CFD, Giving Our Prototype Machinists a Break
Computational fluid dynamics, of CFD, was a central focus of recent industry events, and I find the topic keeps cropping up in mil/aero discussions of late. In fact, CFD simulation tools are increasingly being employed by military prime contractors (aka, primes) to meet contract requirements, such as survivability in extreme environments and temperatures, compact size, and low cost.
“Not surprisingly CFD has become a cornerstone of aerospace mechanical design. With CFD simulation, manufacturers can greatly reduce the cost of getting a product out to market. For example, instead of testing multiple physical prototypes, design engineers can simulate and test multiple variations of the design in a fraction of the time and cost,” explains Dr. Erich Buergel, general manager, Mechanical Analysis Division, Mentor Graphics.
Engineers at Azonix, a division of Crane Co. and a provider of highly engineered computers and displays for extremely harsh environments, used Mentor Graphics’ FloEFD to reduce the number of thermal prototypes required (from up to 12 to 1) when designing its new Terra embedded computer.
The Terra is an embedded computer designed for use in the transportation industry that is, like other Azonix products, completely sealed from the elements and designed for use in very hot environments.
Azonix engineers used their CAD geometry with FloEFD and defined the heat dissipation sources, material properties, and the ambient temperature outside the enclosure at the product’s design limit of 60 degrees Celsius. They then defined the goals and performed a thermal simulation. The software analyzed the CAD model, automatically identified fluid and solid regions, and defined the entire flow space without user interaction and without adding extra objects to the CAD model. The software generated simulation results in roughly five minutes. The results revealed that temperatures on the surfaces of key components exceeded the allowable limit of 90 degrees C.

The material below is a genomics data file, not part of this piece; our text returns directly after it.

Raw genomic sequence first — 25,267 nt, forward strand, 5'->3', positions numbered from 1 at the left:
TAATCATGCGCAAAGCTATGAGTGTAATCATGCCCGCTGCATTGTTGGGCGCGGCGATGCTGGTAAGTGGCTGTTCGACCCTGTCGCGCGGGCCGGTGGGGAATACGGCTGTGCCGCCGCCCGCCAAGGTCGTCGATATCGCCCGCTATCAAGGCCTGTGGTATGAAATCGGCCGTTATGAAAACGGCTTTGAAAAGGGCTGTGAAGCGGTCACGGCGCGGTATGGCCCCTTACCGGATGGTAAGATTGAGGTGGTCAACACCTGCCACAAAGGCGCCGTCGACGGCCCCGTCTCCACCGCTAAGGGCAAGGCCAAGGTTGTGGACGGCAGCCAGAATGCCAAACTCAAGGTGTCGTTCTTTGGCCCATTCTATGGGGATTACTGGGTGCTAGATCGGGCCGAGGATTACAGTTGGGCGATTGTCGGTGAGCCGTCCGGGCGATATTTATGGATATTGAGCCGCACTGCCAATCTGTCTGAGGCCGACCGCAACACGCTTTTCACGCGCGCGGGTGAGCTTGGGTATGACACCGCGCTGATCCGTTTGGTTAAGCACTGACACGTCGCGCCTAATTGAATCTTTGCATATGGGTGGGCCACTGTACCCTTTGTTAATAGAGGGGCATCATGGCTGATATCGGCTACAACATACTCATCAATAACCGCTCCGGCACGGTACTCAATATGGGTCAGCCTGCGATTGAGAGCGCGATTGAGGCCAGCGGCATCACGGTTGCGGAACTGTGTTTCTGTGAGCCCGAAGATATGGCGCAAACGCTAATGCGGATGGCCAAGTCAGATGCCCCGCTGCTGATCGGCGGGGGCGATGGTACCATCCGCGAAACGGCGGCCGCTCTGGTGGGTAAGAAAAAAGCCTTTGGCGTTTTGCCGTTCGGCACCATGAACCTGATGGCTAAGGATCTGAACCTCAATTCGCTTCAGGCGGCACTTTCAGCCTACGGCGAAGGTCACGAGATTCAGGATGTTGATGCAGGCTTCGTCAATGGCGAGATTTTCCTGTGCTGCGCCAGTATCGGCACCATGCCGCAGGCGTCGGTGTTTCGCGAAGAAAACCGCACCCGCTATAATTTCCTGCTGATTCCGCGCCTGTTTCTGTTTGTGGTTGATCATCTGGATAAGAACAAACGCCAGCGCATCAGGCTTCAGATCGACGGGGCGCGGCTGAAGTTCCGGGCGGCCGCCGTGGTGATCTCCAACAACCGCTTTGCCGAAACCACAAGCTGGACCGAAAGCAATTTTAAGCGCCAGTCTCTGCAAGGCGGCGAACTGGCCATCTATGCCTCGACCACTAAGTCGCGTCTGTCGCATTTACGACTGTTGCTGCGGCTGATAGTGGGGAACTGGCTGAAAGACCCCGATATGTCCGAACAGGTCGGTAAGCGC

The conduction paths from the heat dissipating components to the heat sink and heat sink geometry were the primary design parameters that offered an opportunity to improve thermal performance. The cross-section of the heat spreader was increased and changed from aluminum to copper. Gap-type thermal interface material was inserted at the interfaces between the components and the heat spreader. The thermal interface material was modeled as a contact resistance, reducing the number of cells, rather than conduction through material.
These changes substantially reduced the surface temperatures on the dissipating components, though still not enough to meet the thermal requirements. Azonix designers then optimized the design of the heat sink. After roughly six iterations, in each case changing the spacing and height of the fins, the heat sink was optimized and the internal component temperatures held to a minimum.
“The changes to the heat sink reduced the surface temperatures below the maximum allowable levels,” say James Young, Design Engineer for Azonix. “The result was that we were able to complete the thermal design prior to building the first prototype. When the prototype was built and tested, the measurements were within 5 percent of the simulation predictions. As a result, this was the only thermal prototype that needed to be built. This is a good example of how the new generation of embedded CAD tools can save money and time by enabling design engineers to optimize the design from a thermal standpoint early in the design process.”
The above is just one example of engineers overcoming, in little time and through automated tools, design challenges in military, aerospace, and homeland security applications. CFD is a particularly hot topic these days; considering the engineering man hours (time and money) being saved with such simulation tools, it is little question why. Color this geek impressed.